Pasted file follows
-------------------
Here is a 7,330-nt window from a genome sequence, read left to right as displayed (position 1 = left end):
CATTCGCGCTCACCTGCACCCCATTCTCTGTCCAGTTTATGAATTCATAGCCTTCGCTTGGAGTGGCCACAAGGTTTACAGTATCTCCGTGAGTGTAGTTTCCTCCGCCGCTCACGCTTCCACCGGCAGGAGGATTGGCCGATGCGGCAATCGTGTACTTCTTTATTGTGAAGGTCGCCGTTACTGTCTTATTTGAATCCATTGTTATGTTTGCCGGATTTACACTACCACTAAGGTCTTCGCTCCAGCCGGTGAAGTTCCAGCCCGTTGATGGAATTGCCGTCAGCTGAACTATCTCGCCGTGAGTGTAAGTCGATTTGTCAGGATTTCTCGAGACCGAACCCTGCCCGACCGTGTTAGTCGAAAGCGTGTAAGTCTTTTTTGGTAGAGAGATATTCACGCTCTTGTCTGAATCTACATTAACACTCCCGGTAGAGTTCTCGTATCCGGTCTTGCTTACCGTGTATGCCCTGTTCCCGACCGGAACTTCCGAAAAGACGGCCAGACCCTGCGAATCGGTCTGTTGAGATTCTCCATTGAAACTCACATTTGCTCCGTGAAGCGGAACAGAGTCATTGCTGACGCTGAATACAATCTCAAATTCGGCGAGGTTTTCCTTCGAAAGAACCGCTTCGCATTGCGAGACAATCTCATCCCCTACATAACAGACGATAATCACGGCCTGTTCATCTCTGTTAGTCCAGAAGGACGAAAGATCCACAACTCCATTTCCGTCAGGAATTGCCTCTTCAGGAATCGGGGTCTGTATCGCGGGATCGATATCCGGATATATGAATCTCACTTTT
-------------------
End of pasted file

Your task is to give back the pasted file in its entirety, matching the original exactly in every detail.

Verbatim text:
Here is a 7,330-nt window from a genome sequence, read left to right as displayed (position 1 = left end):
CATTCGCGCTCACCTGCACCCCATTCTCTGTCCAGTTTATGAATTCATAGCCTTCGCTTGGAGTGGCCACAAGGTTTACAGTATCTCCGTGAGTGTAGTTTCCTCCGCCGCTCACGCTTCCACCGGCAGGAGGATTGGCCGATGCGGCAATCGTGTACTTCTTTATTGTGAAGGTCGCCGTTACTGTCTTATTTGAATCCATTGTTATGTTTGCCGGATTTACACTACCACTAAGGTCTTCGCTCCAGCCGGTGAAGTTCCAGCCCGTTGATGGAATTGCCGTCAGCTGAACTATCTCGCCGTGAGTGTAAGTCGATTTGTCAGGATTTCTCGAGACCGAACCCTGCCCGACCGTGTTAGTCGAAAGCGTGTAAGTCTTTTTTGGTAGAGAGATATTCACGCTCTTGTCTGAATCTACATTAACACTCCCGGTAGAGTTCTCGTATCCGGTCTTGCTTACCGTGTATGCCCTGTTCCCGACCGGAACTTCCGAAAAGACGGCCAGACCCTGCGAATCGGTCTGTTGAGATTCTCCATTGAAACTCACATTTGCTCCGTGAAGCGGAACAGAGTCATTGCTGACGCTGAATACAATCTCAAATTCGGCGAGGTTTTCCTTCGAAAGAACCGCTTCGCATTGCGAGACAATCTCATCCCCTACATAACAGACGATAATCACGGCCTGTTCATCTCTGTTAGTCCAGAAGGACGAAAGATCCACAACTCCATTTCCGTCAGGAATTGCCTCTTCAGGAATCGGGGTCTGTATCGCGGGATCGATATCCGGATATATGAATCTCACTTTT